Great Expectations Rhetorical Analysis

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Money’s Detrimental Shadow In the well known board-game Monopoly, children enjoy playing and feeling like an adult by owning and selling property. Although, in the book Great Expectations, by Charles Dickens, Monopoly is depicted as a basic foundation for the recurring theme of money, which he weaves throughout the story. This is opposed to the sole purpose in which it was created, to provide entertainment. This board game teaches children that money is associated with power and with wealth comes more opportunities. Dickens proposes that money is like a drug, the more it accumulates, the more harm it brings. Money is a powerful weapon that can negatively impact and transform people regardless of the quantity entrusted. Firstly, money has a dominating role in society and has many uses apart from paying expenses. Its purposes…show more content…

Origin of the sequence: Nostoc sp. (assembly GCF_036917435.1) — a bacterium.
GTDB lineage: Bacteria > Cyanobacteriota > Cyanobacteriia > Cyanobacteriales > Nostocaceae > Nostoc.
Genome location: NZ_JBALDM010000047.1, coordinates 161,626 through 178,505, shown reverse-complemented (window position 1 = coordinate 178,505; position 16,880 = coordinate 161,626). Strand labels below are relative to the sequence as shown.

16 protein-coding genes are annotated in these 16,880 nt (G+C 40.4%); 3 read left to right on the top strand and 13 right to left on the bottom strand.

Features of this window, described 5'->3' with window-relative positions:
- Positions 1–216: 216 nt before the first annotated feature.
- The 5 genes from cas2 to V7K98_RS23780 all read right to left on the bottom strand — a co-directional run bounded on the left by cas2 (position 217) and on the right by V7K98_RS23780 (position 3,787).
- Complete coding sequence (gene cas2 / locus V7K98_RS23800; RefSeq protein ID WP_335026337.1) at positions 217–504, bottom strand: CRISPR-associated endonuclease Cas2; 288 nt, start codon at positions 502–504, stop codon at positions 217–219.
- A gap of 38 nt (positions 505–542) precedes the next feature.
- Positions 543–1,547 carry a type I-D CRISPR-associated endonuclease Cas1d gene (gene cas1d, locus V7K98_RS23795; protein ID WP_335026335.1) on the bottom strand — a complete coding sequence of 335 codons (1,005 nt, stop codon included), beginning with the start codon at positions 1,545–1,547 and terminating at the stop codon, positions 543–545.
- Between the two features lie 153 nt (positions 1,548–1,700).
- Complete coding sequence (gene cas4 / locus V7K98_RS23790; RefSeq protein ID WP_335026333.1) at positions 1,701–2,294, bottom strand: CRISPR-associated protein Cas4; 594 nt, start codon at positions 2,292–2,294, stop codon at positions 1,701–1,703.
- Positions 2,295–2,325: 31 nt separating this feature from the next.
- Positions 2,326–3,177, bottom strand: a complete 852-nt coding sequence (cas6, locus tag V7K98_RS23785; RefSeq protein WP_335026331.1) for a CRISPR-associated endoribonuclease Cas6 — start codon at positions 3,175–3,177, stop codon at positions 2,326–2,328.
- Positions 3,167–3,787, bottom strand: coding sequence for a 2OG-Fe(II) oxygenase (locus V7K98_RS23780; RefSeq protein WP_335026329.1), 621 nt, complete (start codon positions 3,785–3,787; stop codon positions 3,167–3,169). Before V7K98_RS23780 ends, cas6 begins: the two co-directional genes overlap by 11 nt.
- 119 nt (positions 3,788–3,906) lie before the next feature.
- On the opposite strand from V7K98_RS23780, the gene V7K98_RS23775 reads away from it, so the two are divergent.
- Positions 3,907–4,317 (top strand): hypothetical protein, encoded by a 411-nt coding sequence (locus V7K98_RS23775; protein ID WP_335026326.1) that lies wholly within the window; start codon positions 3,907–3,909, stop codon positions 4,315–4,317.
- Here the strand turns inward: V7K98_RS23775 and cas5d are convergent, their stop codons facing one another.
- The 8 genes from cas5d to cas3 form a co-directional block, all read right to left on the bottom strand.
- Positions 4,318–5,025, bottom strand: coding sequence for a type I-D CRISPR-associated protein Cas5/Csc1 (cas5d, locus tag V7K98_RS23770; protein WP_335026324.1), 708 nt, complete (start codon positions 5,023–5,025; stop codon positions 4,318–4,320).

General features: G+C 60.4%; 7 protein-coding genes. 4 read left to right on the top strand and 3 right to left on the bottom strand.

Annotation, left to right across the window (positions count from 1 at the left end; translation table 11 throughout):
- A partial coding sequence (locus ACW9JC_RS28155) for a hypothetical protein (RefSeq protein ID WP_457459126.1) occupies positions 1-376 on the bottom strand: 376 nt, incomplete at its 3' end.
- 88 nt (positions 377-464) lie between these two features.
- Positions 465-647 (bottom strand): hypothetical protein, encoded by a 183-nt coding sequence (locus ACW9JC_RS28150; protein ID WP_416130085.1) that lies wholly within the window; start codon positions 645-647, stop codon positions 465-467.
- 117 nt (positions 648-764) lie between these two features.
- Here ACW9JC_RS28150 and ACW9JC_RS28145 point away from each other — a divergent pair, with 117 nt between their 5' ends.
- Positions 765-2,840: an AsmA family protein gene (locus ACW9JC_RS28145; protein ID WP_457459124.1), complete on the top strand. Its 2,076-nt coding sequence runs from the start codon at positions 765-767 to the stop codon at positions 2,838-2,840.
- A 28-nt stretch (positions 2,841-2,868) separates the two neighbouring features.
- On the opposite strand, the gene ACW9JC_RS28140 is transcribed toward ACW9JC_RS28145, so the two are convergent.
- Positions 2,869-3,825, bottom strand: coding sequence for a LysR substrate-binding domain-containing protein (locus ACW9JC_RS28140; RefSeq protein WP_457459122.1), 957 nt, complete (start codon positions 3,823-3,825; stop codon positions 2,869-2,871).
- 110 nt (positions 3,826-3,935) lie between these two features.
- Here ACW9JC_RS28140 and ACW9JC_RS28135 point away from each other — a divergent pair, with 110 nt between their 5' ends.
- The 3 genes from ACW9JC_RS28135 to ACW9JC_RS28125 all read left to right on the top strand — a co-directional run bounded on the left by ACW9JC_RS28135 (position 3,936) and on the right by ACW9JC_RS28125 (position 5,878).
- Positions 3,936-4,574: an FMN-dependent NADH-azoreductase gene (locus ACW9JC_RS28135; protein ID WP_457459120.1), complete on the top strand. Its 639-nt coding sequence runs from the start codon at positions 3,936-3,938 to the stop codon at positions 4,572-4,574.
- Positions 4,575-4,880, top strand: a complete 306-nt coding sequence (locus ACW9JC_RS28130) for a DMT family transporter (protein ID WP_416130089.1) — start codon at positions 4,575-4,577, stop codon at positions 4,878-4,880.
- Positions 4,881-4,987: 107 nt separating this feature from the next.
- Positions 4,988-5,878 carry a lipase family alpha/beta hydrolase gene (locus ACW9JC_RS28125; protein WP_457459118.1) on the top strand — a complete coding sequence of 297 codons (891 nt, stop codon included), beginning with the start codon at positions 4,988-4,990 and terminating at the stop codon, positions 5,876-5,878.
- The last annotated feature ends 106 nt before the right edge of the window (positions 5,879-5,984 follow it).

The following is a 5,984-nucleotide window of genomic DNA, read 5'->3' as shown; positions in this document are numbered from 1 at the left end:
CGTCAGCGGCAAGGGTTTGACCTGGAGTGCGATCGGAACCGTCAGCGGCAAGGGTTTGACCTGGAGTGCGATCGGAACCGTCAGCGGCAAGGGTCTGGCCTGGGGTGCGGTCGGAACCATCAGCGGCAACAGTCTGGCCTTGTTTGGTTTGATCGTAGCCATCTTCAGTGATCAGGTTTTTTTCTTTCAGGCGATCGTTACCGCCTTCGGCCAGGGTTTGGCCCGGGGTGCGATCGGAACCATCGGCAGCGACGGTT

In addition, money produces an unrealistic cloud which represents the false personality being cast over society. These mistaken identities bring about misconceptions and can drive away those who were led by these personalities. This compares to how some women cover up their imperfections from others while leading them down the route of illusion. Once secluded from society, they will expose their flaws which they are only comfortable revealing to themselves, afraid of society’s judgement. This blinding cloud was surrounding Mrs. Joe when she snapped, “It’s bad enough to be a blacksmith’s wife (and him a Gargery), without being your mother” (Dickens 7). Mrs. Joe’s actions represent that not only does an abundance of money have a negative effect on people, but a lack of money does as well. Financially, she depends on Joe for his money and feels there is no escape from her social status.

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